Global community vowed via the Paris Accord to keep global temperature rise below two degrees Celsius above pre-industrialization levels while recognizing the danger of climate change including Pakistan. The adaptive measures taken in this regard include a mitigation and adaptation measures to shift away from fossil fuels based energy mixes and towards the use of renewable sources of energy. Pakistan’s push towards coal-based power generation could not have been more off the mark. Two power generation units at a coal-based plant in Sahiwal became operational, reportedly adding 666-megawatts to the national grid against the vows taken by the country.


Although, Sahiwal plant runs on imported coal but to utilize indigenous coal reserves as well, particularly in Sindh’s Thar desert is under consideration.

Government has claimed that use of the latest technology will minimize emission of harmful gases from these plants. Though, environmental protection groups are not particularly optimistic, as the Worldwide Fund for Nature noted in a statement following the Paris Accord last year that even the most advanced technology could not be relied upon to significantly lower the degrading effects of coal-based power generation.

Pakistan’s energy-related carbon emissions account for only 0.7 tons as compared to an average of 25 tons for the US, Australia, and Canada; 11 tons for European Union (EU) countries, and 2.1 tons for developing countries. Government’s argument is that Pakistan’s rather low carbon footprint in comparative terms and its desperate need for sustainable economic growth leading to job creation for a burgeoning youth population make its push for coal-based generation unproblematic.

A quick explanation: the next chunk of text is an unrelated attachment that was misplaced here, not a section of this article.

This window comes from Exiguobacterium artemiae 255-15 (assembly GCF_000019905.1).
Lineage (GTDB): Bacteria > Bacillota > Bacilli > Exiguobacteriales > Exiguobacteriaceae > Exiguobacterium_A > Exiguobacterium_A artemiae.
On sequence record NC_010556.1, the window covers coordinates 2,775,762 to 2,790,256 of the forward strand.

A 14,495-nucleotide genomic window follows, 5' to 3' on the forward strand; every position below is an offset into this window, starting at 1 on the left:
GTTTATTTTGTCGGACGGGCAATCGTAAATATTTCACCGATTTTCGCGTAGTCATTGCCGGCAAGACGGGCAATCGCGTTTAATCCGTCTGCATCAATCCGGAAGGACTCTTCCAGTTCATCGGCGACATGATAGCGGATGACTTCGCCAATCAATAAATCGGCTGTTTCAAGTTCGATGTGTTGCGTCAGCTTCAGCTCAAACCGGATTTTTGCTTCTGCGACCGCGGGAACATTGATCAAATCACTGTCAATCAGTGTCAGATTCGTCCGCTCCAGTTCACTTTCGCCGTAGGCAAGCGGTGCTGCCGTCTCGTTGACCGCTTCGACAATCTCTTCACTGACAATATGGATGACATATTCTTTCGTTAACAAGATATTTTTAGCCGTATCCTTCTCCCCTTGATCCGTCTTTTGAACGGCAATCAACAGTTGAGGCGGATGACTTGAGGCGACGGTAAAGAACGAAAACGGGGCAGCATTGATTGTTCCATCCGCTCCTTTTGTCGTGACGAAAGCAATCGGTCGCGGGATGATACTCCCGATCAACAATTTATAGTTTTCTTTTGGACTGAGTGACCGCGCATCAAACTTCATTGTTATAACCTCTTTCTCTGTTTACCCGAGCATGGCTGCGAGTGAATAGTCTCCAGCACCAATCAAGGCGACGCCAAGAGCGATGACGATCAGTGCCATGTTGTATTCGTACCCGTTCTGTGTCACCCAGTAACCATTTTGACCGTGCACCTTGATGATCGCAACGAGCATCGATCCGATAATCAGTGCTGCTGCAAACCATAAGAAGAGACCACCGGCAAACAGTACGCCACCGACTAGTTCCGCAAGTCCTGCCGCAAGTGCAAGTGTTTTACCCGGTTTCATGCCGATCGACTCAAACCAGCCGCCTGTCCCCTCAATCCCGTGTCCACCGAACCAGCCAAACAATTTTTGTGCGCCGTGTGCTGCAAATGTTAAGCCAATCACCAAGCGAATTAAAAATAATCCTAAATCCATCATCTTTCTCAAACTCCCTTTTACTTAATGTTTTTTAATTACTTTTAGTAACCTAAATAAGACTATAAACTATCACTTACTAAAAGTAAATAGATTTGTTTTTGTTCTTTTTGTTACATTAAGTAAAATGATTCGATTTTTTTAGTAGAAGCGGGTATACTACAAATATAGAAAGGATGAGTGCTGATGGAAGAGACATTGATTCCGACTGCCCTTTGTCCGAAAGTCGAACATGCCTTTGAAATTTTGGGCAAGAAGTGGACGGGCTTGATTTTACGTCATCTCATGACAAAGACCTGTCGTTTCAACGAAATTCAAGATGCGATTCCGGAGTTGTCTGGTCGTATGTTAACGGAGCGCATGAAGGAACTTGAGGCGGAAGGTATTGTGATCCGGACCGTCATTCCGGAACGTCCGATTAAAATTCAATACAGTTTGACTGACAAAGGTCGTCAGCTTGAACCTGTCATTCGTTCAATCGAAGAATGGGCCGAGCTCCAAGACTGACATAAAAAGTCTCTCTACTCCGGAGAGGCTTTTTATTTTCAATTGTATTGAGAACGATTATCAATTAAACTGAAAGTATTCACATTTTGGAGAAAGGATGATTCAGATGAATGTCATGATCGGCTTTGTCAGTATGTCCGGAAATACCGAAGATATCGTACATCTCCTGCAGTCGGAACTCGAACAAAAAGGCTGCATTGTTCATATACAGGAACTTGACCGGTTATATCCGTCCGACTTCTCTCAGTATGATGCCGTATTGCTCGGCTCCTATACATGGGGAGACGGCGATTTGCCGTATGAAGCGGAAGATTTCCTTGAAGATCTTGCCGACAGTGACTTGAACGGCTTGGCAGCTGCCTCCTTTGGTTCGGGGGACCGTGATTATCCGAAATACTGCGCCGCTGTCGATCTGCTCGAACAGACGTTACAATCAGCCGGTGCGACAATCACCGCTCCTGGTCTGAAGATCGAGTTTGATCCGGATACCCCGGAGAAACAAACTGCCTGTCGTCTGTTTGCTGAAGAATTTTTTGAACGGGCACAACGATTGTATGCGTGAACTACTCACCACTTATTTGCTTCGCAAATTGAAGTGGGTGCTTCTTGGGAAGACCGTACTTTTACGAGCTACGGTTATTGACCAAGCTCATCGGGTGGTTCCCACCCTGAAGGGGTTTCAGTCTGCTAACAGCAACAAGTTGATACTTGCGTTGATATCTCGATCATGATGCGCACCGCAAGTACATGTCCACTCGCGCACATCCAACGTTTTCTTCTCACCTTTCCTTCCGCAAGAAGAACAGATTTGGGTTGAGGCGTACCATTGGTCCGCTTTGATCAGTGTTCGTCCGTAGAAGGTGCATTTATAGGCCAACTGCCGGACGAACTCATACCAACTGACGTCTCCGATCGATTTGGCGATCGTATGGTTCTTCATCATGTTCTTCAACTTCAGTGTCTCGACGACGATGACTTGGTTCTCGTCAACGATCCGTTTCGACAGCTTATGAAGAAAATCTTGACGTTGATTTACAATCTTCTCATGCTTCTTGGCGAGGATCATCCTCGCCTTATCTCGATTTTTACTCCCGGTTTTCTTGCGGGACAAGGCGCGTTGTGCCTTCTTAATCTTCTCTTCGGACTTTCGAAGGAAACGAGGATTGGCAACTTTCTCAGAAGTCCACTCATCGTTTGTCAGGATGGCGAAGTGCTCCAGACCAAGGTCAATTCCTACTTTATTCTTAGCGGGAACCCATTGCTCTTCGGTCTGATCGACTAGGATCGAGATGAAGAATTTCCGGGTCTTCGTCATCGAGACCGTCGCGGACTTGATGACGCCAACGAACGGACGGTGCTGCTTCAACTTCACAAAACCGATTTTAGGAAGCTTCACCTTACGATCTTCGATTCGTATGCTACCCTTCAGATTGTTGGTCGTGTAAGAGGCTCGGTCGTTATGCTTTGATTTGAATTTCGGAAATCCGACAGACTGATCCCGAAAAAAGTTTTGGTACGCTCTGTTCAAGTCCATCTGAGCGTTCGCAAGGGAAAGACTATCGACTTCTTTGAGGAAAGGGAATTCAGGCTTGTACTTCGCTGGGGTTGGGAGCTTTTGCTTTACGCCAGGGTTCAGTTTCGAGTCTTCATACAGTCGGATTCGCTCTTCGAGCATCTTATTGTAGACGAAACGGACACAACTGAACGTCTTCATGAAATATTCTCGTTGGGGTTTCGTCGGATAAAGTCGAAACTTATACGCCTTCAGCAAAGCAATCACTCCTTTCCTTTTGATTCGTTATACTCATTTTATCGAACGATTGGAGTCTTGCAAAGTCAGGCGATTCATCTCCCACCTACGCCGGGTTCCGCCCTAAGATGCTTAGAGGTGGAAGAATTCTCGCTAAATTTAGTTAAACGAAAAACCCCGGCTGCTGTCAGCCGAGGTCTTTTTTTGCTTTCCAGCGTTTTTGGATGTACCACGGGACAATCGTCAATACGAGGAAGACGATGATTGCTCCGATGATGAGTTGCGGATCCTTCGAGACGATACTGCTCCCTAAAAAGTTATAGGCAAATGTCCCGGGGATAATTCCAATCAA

However, the problem of climate change cannot be reduced by country-level data. Environmentalists have warned us that now Pakistan is among countries with high vulnerability to adverse climate change impacts and this will hurt population groups with low incomes and assets, leading to little or no resilience to cope with financial and economic losses.

Media reports on the Sahiwal coal plant suggest that Punjab’s Environment Protection Department has yet to issue a Confirmation of Compliance Report stating that around 20 health and environment concerns pointed out to the Punjab Power Development Board, the provincial authority concerned, has been addressed. The delay in addressing these concerns is criminal negligence on the part of the Board with the power plant already entering the operational stage. Similar concerns figure in the Thar coal project as well. Finally, there is further the issue of land acquisition for these plants. The government must ensure that acquisition is done with full consent of communities that stand to be displaced and that these communities are compensated in an adequate and timely manner.